My First Matinee

My First Matinee

Jennifer Butler

There was so much that I had to get used to as a first-time actor in a main stage community theatre production. It was pretty nerve-wracking because I was not in on things right from the start and realized that I could be seen on the stage when the lights come up. I was getting measured for costumes instead of being the one doing the measuring. I had to figure out and actually learn the music and the choreography. 

After 2 months of rehearsals and countless run-throughs of the show, nothing prepared me for our last performance, which happened to be a matinee. And it was the word matinee that threw me off. This particular show ran for only one weekend and all of our rehearsals and tech week took place in the evenings. At the start of opening night, I was not nervous about the performance itself, I was instead fearful about being able to see into the audience and recognize the faces that I knew. 

After the first performance, I thought I had it all figured out. I knew what blackouts I needed to cross the stage in and relieved that the stage lights were bright enough that I could not see into the audience. So, when it came to the Sunday matinee and the stage lights came up, the house was still bright enough for me to see into the audience. I freaked out, especially once I stepped onto the stage and quickly realized that I knew the faces in the entire front row. This theatre company in particular holds their performances at a church and although they tried their best to darken the house, it was a bright sunny day in August and the sun came in around the edges of the windows anyway.

Initially, I did not think that performing in a matinee would be all that different than performing in the evening but now I have the experience to know that that is not the case. Being an actor in a matinee was one of those things that hit me with the “oh I am an actor now and this changes the way I think about the production and this particular performance”. During the show itself, it was so hard to know if the blackout was actually occurring. We as actors knew that it was supposed to be there but because of the sunlight it was hard to tell If it was okay to cross the stage because no matter when we went, we were going to be visible to the audience. I don’t think the hesitation and the delay interrupted the story being told too much but it did add to the timing and length of the performance.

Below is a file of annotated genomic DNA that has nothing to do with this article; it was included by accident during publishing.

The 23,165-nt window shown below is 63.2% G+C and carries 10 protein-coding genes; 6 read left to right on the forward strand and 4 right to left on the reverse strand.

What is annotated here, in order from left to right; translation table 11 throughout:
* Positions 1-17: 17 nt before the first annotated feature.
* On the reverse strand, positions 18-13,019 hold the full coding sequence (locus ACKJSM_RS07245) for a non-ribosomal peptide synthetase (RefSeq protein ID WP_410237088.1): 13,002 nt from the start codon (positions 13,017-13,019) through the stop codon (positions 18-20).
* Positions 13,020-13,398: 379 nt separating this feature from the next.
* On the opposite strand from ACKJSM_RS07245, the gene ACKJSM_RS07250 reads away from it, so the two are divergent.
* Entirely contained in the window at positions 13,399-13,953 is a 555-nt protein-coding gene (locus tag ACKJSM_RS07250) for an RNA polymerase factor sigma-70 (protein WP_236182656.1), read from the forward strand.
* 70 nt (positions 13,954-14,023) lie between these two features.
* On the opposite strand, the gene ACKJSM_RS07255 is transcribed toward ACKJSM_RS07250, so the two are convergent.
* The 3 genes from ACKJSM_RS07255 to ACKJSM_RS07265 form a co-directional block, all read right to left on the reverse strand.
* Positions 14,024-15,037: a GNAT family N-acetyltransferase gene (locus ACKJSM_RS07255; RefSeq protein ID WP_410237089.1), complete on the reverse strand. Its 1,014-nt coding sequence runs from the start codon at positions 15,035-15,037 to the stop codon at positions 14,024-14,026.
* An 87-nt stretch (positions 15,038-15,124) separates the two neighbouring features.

For some of the seasoned actors that I was working with, I am sure they did not have the same issue that I did. It probably did not phase them too much. I freaked out because it was one more thing that I had to worry about as a first-time actor but it just goes to show that with experience you can do so much more with ease.

Photo: LA Opera

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